I. Was sufficient evidence presented to support a conspiracy conviction?
II. Did the prosecutors commit misconduct?

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I. Sufficiency of the Evidence

[¶3] Mr. Oldman and the State inform us that the only issue at trial was whether 27-year-old Mr. Oldman conspired with his 16-year-old brother, A.S., to commit robbery. There is no question that A.S. committed the robbery of the victim shortly after 4:30 p.m., November 10, 2013, in the parking lot at the Walmart store in Riverton, Wyoming. The only issue at trial was whether Mr. Oldman conspired with A.S., as that term is understood in Wyoming criminal law. Our conspiracy statute provides that a person is guilty of conspiracy to commit a crime if he agrees with another person that one of them will commit a crime and one of them does an overt act to effect the objective of the agreement. Wyo. Stat. Ann. § 6-1-303(a) (LexisNexis 2015).

[¶4] In Remmick v. State, 2012 WY 57, 275 P.3d 467 (Wyo. 2012), we stated:

For a conspiracy conviction to be sustained, " the evidence must show beyond a reasonable doubt that the parties to the conspiracy voluntarily agreed to commit an offense." Martinez v. State, 943 P.2d 1178, 1183 (Wyo. 1997).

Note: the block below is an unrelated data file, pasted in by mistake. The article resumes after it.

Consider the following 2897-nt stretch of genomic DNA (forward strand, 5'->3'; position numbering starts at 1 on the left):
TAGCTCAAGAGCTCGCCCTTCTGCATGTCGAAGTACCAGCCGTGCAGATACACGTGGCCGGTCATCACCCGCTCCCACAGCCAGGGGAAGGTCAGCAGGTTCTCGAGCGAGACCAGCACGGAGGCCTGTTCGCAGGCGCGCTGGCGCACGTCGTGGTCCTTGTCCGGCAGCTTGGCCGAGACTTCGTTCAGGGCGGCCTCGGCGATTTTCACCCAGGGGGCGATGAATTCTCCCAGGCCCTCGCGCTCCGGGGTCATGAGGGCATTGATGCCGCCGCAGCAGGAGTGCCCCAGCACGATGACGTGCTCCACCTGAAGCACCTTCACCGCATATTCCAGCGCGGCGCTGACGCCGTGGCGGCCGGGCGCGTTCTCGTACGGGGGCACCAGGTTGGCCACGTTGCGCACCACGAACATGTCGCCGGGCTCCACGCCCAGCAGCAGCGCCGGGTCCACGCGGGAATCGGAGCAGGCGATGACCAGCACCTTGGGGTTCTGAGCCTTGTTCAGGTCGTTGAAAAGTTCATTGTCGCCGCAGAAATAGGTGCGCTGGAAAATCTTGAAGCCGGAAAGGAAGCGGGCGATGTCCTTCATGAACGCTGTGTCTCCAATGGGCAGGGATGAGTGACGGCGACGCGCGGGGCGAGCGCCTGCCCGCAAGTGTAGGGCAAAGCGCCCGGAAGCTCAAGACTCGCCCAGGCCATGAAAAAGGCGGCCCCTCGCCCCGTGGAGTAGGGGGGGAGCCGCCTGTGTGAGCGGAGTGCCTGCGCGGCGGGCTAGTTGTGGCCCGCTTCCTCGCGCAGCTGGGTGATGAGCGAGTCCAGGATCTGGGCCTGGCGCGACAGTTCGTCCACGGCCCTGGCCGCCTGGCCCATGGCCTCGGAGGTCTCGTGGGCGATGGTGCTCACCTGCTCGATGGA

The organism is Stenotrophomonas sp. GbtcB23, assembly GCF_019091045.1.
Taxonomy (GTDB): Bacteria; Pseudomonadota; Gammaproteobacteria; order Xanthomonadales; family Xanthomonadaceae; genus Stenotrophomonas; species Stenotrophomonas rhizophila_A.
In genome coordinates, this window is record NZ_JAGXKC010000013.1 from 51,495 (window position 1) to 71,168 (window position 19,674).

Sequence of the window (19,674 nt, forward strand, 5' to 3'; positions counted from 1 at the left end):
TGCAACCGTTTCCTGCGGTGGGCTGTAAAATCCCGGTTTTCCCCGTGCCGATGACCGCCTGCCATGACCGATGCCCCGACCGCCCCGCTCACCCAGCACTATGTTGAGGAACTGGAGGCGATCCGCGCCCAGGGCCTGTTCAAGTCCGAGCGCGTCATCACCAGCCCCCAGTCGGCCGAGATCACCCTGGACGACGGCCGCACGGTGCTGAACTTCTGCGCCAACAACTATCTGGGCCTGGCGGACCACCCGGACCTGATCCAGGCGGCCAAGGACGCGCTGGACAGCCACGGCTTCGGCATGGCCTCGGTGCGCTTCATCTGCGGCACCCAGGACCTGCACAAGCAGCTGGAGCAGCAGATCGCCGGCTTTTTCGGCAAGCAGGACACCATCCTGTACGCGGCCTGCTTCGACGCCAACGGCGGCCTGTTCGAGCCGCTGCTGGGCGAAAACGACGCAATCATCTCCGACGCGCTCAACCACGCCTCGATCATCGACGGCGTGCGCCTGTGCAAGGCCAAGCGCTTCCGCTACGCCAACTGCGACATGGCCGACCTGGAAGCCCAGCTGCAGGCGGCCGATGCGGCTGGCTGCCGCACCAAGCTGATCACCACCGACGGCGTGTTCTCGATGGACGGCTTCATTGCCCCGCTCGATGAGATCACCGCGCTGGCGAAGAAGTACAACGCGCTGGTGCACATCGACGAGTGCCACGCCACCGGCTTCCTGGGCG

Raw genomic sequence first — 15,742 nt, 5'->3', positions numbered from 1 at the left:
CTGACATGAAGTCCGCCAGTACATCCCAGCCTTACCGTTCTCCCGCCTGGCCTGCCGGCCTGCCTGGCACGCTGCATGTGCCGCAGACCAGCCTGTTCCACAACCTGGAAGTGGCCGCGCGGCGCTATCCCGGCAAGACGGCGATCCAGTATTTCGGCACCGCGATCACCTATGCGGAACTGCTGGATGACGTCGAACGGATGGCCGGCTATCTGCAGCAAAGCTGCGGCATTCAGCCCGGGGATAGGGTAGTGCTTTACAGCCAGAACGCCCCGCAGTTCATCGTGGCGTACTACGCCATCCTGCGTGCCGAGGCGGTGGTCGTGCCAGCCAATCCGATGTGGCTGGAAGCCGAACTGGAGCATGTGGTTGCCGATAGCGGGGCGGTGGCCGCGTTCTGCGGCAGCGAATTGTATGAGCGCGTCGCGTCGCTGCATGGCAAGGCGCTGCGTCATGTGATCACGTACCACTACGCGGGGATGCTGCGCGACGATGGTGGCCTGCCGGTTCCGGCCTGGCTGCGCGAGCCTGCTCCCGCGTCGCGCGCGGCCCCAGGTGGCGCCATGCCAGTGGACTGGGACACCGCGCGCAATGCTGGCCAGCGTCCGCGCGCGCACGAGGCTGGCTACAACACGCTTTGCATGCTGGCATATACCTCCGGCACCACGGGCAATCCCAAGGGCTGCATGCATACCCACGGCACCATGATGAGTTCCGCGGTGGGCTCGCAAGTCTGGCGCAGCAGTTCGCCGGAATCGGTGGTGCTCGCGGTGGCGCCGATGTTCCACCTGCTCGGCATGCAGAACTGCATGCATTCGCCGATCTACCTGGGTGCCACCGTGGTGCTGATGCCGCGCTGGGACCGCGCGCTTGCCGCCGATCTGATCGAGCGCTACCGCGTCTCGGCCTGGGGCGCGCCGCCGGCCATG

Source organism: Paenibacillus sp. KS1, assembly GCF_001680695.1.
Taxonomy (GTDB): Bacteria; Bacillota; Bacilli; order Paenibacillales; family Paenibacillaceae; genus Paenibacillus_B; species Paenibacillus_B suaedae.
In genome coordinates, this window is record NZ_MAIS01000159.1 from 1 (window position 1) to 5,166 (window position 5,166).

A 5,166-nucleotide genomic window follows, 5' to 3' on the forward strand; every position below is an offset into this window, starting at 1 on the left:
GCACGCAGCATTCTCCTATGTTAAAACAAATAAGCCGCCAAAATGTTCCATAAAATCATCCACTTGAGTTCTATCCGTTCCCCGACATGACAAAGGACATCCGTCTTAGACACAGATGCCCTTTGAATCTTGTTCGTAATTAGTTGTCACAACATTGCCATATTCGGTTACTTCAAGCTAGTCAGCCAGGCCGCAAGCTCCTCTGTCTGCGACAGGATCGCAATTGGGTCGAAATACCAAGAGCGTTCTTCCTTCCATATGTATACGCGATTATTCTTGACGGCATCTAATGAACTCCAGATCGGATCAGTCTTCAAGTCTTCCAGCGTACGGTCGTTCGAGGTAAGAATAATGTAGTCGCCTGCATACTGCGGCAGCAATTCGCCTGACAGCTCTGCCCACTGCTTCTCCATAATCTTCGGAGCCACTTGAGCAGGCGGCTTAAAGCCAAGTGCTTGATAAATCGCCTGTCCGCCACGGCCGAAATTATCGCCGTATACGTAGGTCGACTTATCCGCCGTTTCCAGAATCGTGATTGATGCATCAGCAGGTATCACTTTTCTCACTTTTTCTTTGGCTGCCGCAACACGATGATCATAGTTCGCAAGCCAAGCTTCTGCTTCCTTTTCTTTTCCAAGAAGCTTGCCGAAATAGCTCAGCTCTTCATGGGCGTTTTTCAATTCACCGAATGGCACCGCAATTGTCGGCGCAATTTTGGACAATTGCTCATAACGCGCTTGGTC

In Smith v. State, 902 P.2d 1271 (Wyo. 1995), we considered what type of agreement was necessary for a conspiracy to exist.
" One might suppose that the agreement necessary for conspiracy is essentially like the agreement or 'meeting of the minds' which is critical to a contract, but this is not the case. Although there continues to exist some uncertainty as to the precise meaning of the word in the context of conspiracy, it is clear that the definition in this setting is somewhat more lax than elsewhere. A mere tacit understanding will suffice, and there need not be any written statement or even a speaking of words which expressly communicates agreement. . . .